More and more people are finding it painful to watch images of war and the news of tragic incidents. This is what we call “compassion fatigue,” which happens when we watch gory movies, read sad novels, or even hear painful stories from other people. In order to better utilize empathy while protecting your mental health, here are two strategies you should know.
What is “compassion fatigue”?
Are you familiar with the term “compassion fatigue”? It means that you feel too much sympathy for the painful feelings of someone in a difficult situation, and you become mentally exhausted.
For example, when I see tragic news reports about wars and earthquakes, I feel like I’m experiencing the same pain, and it’s painful and irresistible. When I hear stories of people who have experienced bullying or misfortune, I feel their pain as if it were my own, and it becomes very painful…
In this way, it is called “compassion fatigue” when you become painful and unable to remain calm because you are too aware of other people’s pain.
War news, sad movies, and novels, and familiar conversations also cause empathy fatigue
In recent years, people’s empathy fatigue has been exacerbated by viewing brutal war scenes of Russia’s invasion of Ukraine. Many people also suffer from empathy fatigue without even realizing it because of too much exposure to cruel movies and novels. Some people suffer from compassion fatigue from hearing stories of violence, bullying, and sexual assault.
It’s great to be able to empathize with the pain of others, but on the other hand, being “vulnerable” to information that often shocks us can throw us off balance.
By the way, our motto is to “empathetically understand” what the counselor has to say, but at the same time, we follow the following two rules on a daily basis so that we don’t feel bad for ourselves. I think that it will be helpful for those who suffer from “compassion fatigue”, so I will introduce it.
Compassion Fatigue Countermeasure 1: Draw “Boundaries Between Time and Place”
The first rule is to draw a “boundary of time and place” to avoid unrestricted access to painful information.
Counseling has a fixed “framework” of consultation time and place. When this framework becomes ambiguous, counselors develop compassion fatigue and become incapacitated.
People who suffer from “compassion fatigue” are often exhausted from watching painful news and listening to other people’s stories endlessly. To prevent this, don’t watch a lot of tragic news (especially painful images) for a long time. Don’t get too excited and watch too many gory movies or novels. When listening to someone else’s serious story, set a certain end time and wait a few days until the next time you hear the story. I think that these things are useful for drawing “boundary lines between time and place.”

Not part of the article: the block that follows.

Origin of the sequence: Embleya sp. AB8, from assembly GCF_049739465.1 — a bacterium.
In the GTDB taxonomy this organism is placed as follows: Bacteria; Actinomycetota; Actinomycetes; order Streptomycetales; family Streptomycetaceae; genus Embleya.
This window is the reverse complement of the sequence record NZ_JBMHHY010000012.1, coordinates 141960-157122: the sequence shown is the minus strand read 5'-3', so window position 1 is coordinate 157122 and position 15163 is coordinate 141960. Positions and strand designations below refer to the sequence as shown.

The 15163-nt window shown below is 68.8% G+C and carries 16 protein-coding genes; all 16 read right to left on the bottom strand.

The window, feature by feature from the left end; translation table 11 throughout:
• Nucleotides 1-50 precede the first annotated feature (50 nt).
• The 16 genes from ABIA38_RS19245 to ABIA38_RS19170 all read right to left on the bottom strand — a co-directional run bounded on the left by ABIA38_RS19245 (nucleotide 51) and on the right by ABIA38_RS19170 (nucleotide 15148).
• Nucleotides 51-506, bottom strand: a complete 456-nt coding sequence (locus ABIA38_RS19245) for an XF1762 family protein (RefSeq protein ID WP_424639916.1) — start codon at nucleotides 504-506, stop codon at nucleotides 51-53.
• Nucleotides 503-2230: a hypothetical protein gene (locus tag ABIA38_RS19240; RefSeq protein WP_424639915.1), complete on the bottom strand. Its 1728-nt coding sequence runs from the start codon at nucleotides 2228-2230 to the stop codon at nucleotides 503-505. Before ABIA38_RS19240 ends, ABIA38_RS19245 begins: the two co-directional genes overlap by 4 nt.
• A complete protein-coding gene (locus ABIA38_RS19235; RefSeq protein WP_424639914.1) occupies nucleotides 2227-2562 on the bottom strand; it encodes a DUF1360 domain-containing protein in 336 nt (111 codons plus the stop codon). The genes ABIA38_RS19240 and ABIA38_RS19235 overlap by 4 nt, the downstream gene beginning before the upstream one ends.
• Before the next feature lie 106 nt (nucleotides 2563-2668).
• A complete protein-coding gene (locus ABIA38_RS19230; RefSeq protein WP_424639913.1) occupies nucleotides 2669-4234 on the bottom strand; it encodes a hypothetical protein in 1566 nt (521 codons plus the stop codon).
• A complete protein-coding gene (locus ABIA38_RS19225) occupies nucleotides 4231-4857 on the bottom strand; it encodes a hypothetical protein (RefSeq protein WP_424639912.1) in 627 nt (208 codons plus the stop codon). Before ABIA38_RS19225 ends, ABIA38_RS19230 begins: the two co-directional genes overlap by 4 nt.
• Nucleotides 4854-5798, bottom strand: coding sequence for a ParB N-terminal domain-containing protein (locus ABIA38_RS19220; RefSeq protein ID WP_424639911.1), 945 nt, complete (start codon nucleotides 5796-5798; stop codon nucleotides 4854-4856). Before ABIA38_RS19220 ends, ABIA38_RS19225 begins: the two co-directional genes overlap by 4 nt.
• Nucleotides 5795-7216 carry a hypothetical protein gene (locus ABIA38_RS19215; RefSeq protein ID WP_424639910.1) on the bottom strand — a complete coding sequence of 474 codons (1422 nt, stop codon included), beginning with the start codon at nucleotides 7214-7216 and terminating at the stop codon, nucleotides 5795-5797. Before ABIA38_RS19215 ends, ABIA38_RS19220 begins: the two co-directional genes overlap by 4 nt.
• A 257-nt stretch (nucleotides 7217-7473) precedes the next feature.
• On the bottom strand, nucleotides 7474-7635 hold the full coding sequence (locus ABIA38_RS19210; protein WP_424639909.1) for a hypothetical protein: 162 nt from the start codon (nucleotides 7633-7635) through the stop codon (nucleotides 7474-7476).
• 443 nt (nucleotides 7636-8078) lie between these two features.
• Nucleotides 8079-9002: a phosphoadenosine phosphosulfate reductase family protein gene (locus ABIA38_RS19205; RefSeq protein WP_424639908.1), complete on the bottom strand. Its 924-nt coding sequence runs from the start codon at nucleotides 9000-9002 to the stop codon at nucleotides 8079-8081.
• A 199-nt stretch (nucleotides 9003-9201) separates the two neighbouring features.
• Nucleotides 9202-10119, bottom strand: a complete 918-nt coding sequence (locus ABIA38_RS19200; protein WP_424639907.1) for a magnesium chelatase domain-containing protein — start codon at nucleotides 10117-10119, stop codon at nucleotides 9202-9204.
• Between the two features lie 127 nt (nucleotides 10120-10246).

Compassion Fatigue Countermeasure #2: Take Care of Yourself and Avoid “Collateral Damage”
The second rule is to take care of yourself and take care of your stress so that you don’t suffer from “collateral damage”.
Coming into contact with painful news and horrifying experiences, even if they are not about you or are fictional, can give a big shock to your heart. If the trauma caused by the shock is left unattended, the grisly memories created by the trauma will remain in the depths of one’s mind and will torment oneself over and over again.
Counselors, who receive many painful stories every day, cherish the time to take care of themselves so that they do not suffer from such “secondary damage”. After work, I change my mind, listen to soothing music, burn aromatherapy, eat delicious food, and move my body to the fullest to take care of my stressed mind. Also, sometimes I have a supervisor, who is my mentor, listens to me, which relieves my emotional burden.
Thus, valuing your time and talking to people you trust can help protect you from “compassion fatigue” (the collateral damage).
“How to deal with painful information” is important for valuing “empathy”
“Empathy” is a uniquely human ability. The prefrontal cortex of the cerebral neocortex is responsible for empathy, and this prefrontal cortex is responsible for high-level human abilities such as empathy, reason, judgment, and planning. However, if you empathize too much with the pain of others and become exhausted, the function of the prefrontal cortex, which is essential, will weaken, and the human sensibility called “empathy” will not be utilized.
Therefore, in order not to cause “compassion fatigue”, when touching on events or topics that may cause a strong shock, it is important to observe the “boundaries of time and place” and take care of yourself and take care of stress. It is very important to keep your points.